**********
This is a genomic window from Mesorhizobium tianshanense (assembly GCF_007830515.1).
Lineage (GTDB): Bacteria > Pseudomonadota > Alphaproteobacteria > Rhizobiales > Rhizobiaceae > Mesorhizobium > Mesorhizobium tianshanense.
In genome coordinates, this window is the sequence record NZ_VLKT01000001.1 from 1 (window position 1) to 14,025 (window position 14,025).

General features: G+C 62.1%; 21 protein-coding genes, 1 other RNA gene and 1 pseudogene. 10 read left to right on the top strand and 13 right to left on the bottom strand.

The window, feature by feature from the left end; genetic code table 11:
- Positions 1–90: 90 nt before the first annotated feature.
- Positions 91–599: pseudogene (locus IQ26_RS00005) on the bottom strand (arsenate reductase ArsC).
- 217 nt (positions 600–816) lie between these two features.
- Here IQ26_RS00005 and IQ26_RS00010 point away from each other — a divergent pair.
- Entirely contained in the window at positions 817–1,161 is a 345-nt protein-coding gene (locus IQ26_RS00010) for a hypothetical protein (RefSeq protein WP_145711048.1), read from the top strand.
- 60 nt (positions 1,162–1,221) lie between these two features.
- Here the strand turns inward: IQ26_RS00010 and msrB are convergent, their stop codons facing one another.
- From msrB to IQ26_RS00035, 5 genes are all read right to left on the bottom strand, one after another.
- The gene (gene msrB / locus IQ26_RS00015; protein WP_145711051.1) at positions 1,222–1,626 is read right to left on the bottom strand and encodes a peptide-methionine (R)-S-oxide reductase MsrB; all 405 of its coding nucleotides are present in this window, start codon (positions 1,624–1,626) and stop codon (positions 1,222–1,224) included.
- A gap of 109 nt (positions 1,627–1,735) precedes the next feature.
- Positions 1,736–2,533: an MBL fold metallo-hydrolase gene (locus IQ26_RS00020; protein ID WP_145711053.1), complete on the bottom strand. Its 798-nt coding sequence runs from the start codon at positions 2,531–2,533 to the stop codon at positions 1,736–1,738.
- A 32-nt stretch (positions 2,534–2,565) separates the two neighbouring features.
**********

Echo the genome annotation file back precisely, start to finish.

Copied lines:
This is a genomic window from Mesorhizobium tianshanense (assembly GCF_007830515.1).
Lineage (GTDB): Bacteria > Pseudomonadota > Alphaproteobacteria > Rhizobiales > Rhizobiaceae > Mesorhizobium > Mesorhizobium tianshanense.
In genome coordinates, this window is the sequence record NZ_VLKT01000001.1 from 1 (window position 1) to 14,025 (window position 14,025).

General features: G+C 62.1%; 21 protein-coding genes, 1 other RNA gene and 1 pseudogene. 10 read left to right on the top strand and 13 right to left on the bottom strand.

The window, feature by feature from the left end; genetic code table 11:
- Positions 1–90: 90 nt before the first annotated feature.
- Positions 91–599: pseudogene (locus IQ26_RS00005) on the bottom strand (arsenate reductase ArsC).
- 217 nt (positions 600–816) lie between these two features.
- Here IQ26_RS00005 and IQ26_RS00010 point away from each other — a divergent pair.
- Entirely contained in the window at positions 817–1,161 is a 345-nt protein-coding gene (locus IQ26_RS00010) for a hypothetical protein (RefSeq protein WP_145711048.1), read from the top strand.
- 60 nt (positions 1,162–1,221) lie between these two features.
- Here the strand turns inward: IQ26_RS00010 and msrB are convergent, their stop codons facing one another.
- From msrB to IQ26_RS00035, 5 genes are all read right to left on the bottom strand, one after another.
- The gene (gene msrB / locus IQ26_RS00015; protein WP_145711051.1) at positions 1,222–1,626 is read right to left on the bottom strand and encodes a peptide-methionine (R)-S-oxide reductase MsrB; all 405 of its coding nucleotides are present in this window, start codon (positions 1,624–1,626) and stop codon (positions 1,222–1,224) included.
- A gap of 109 nt (positions 1,627–1,735) precedes the next feature.
- Positions 1,736–2,533: an MBL fold metallo-hydrolase gene (locus IQ26_RS00020; protein ID WP_145711053.1), complete on the bottom strand. Its 798-nt coding sequence runs from the start codon at positions 2,531–2,533 to the stop codon at positions 1,736–1,738.
- A 32-nt stretch (positions 2,534–2,565) separates the two neighbouring features.